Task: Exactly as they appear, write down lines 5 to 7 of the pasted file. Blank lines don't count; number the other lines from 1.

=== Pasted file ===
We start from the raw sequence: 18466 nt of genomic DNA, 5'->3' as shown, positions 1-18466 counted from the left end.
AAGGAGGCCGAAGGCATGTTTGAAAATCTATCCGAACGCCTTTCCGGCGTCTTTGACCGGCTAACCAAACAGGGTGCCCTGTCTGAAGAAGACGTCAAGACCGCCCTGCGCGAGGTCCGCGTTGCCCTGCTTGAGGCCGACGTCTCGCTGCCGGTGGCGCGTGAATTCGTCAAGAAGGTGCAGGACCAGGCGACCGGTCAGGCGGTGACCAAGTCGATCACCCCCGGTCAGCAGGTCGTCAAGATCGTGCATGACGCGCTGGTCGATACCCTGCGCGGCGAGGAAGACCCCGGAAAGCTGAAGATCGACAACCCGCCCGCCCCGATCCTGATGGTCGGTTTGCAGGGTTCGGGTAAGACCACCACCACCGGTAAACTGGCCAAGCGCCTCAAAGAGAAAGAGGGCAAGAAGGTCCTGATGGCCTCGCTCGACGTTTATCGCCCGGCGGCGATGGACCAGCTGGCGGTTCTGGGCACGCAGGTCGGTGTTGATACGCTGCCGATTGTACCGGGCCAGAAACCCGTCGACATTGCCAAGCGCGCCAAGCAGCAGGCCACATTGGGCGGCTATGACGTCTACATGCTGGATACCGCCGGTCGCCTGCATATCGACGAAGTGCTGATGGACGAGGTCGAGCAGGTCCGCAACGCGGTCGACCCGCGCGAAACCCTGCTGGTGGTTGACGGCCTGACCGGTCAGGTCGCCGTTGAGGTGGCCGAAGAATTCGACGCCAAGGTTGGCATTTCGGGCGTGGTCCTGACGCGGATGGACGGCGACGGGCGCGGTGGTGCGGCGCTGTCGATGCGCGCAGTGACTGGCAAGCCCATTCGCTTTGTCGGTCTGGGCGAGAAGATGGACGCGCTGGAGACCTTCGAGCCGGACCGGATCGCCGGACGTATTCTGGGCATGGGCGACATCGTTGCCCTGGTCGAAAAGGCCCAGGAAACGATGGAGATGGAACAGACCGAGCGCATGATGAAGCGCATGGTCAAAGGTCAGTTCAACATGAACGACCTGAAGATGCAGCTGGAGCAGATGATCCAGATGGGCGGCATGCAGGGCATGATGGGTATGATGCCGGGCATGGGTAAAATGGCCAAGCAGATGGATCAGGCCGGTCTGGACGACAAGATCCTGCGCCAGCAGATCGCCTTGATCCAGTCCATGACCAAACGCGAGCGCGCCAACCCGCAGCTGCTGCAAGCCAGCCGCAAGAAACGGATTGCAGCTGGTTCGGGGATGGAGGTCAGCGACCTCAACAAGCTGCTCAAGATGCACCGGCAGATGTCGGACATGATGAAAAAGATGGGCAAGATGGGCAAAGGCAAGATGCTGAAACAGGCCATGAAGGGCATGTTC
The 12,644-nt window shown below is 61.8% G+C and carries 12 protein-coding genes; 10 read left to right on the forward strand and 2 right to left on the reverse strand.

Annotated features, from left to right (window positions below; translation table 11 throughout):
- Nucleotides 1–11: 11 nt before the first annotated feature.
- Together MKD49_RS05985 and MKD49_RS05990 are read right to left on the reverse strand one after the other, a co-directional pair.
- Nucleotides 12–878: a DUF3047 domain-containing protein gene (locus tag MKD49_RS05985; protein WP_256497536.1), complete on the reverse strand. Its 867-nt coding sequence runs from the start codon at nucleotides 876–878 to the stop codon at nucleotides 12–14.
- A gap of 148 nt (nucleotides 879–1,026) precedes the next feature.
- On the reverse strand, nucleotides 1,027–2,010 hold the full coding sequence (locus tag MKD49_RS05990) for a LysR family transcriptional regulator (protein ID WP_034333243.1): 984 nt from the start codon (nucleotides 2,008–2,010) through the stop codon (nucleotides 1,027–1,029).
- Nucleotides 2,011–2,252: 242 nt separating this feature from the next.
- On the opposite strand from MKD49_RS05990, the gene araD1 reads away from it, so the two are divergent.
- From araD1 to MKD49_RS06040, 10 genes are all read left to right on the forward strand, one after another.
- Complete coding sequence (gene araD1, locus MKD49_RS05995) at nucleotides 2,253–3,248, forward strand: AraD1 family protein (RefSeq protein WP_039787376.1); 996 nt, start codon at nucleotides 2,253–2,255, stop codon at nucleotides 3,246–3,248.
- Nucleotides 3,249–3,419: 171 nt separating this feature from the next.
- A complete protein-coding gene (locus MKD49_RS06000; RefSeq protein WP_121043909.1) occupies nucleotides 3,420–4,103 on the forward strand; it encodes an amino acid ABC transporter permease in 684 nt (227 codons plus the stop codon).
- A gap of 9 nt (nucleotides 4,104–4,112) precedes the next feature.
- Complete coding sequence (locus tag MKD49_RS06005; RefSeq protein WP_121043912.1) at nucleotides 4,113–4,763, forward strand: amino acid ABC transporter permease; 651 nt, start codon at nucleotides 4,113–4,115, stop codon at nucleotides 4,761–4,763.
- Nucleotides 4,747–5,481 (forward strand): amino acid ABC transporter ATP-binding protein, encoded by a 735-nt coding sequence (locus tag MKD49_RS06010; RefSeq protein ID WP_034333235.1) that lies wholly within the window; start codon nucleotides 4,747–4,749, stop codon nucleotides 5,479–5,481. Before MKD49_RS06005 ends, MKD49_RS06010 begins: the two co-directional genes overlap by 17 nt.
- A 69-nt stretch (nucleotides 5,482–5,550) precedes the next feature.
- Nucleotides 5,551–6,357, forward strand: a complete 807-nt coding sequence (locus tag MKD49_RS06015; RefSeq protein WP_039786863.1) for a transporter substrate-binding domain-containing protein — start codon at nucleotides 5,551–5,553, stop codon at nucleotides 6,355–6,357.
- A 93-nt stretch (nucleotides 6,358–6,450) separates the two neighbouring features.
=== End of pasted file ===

- Nucleotides 1–11: 11 nt before the first annotated feature.
- Together MKD49_RS05985 and MKD49_RS05990 are read right to left on the reverse strand one after the other, a co-directional pair.
- Nucleotides 12–878: a DUF3047 domain-containing protein gene (locus tag MKD49_RS05985; protein WP_256497536.1), complete on the reverse strand. Its 867-nt coding sequence runs from the start codon at nucleotides 876–878 to the stop codon at nucleotides 12–14.